During his four years at Harvard, Chris Stock studied math and music history, sang with the glee club, and flew across the snow as part of the Nordic ski team. He had a full, rich College experience, but at the end of it he still wanted … something else.
“They [the activities] left me with this feeling that there was a part of me I was letting slip away because of school, the sports team I was on,” Stock said. “I love those things, that’s why I do them, but I felt [there were] these other things I was letting slip away.”
So instead of going to graduate school, or to work, as many of his classmates are, Stock is going to Morocco.
And, instead of book learning, he’ll be learning about the oud.
Stock’s plan to spend a year studying the lutelike instrument of the Middle East may not meet the career-focused expectations of hard-charging peers (and parents), but it fits nicely with the goals of the Michael Rockefeller traveling fellowship.
“You’re looking for somebody who has an open question about themselves and their future that is yet to be answered … a restlessness,” said Robb Moss, chair of both the Department of Visual and Environmental Studies and the fellowship’s board. “It’s an experience that often moves people in a direction they hadn’t expected before.
The five recipients of support for a postgraduate year will add their names to the nearly 200 who have benefited from the fellowship, which is set to turn 50 next year. Their projects touch on music, service, dance, and religion.
Morgan Brown, an international program consultant for Harvard Global Support Services and an assistant coach of Harvard’s baseball team, has an idea of what lies ahead for the group. Brown, who graduated from Harvard College in 2006, traveled to India as a Michael Rockefeller Fellow the following year. He spent the time with a public health-oriented nonprofit, working, among other things, with people living with HIV.
“I probably learned more and benefited more from the people I worked with than I ever gave back,” said Brown, today a member of the fellowship’s board. “It was an unequal trade.”
The namesake of the Michael C. Rockefeller Memorial Fellowship was a 1960 Harvard graduate who died a year later on an expedition to collect art from remote communities in New Guinea. Rockefeller disappeared while trying to swim to land from a capsized raft.
The fellowship, established in 1965, seeks to honor and expand on Rockefeller’s interest in engagement with foreign cultures. Each fellow must propose a project that goes beyond academic or professional training to include immersion in the local community.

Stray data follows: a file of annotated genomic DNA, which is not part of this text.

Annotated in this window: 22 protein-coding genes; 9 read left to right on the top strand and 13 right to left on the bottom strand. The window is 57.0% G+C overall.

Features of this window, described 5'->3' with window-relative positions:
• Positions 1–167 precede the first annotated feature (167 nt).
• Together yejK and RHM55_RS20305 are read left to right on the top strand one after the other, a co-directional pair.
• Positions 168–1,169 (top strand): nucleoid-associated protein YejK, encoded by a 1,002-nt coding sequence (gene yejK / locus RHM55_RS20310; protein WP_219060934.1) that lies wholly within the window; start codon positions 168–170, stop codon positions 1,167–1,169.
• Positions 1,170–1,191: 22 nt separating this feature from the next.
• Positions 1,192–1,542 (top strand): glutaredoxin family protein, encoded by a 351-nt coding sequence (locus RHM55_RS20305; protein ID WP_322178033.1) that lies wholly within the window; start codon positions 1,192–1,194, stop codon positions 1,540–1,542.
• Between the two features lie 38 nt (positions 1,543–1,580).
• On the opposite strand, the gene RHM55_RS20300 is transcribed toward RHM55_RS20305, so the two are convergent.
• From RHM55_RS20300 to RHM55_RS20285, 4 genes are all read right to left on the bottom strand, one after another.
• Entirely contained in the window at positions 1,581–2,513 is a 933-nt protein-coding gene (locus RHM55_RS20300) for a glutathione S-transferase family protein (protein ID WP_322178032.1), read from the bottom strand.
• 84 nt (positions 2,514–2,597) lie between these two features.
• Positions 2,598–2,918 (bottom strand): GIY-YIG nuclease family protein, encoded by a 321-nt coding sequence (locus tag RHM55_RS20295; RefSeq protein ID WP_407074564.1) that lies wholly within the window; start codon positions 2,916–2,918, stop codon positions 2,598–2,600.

“This is a year where you’re on your own, not within the structure of a program,” Brown said. “You’re surrounded by people all the time, but you’ve never been so alone in your life. … They’re going to realize how much [they] don’t know, even coming out of Harvard.”
Though each of the new fellows has a plan in mind, the steps toward its execution are less than certain.
Tonatiuh Lievano Beltran, a concentrator in engineering sciences, is planning to go to Salvador, a city of 2.7 million on Brazil’s coast, to work with a nonprofit to help the disadvantaged. He also wants to study the city’s music and religion, and the martial art of capoeira.
Lievano Beltran’s plans go only so far, however. About where exactly he’ll work and where he’ll stay, he is unclear. The idea is to build the project from the ground up, an approach Stock described as a “bang-on-the-door process” and representative of the fellowship’s challenges.
Alice Li, who expects to travel to Spain to study dance and set up a dance-therapy program for the disabled, said that after three summers of conducting stem cell research, she’s looking forward to feeding her artistic side and immersing herself in flamenco.
“I want to live and breathe this dance style.”
Li said that past fellows have told her that it’s not uncommon for projects to veer significantly from their origins. It’s also not unheard of for them to fail entirely.
Danielle Schulkin, who plans to travel to Israel to explore theater’s potential for religious mediation, said that hearing past fellows talk about their travails helped ease anxiety about an opportunity whose very freedom presents an enormous challenge.
“It’s almost freeing in a way, knowing it’s OK if they go wrong and we can [still] learn from them,” Schulkin said.
There are personal dimensions to each project. Paschal Mensah, who left his family behind in rural Ghana to tread a rigorous academic path that led to Harvard, wants eventually to return to his homeland to help his community however he can. But instead of going right to graduate school, he wants to nourish the inner fire that got him this far.
“I’ve been working very hard from my head — to the exclusion of my heart — for some time,” said Mensah, whose plan involves exploring flamenco guitar in Spain. “I’m looking for this year to bring the balance back.”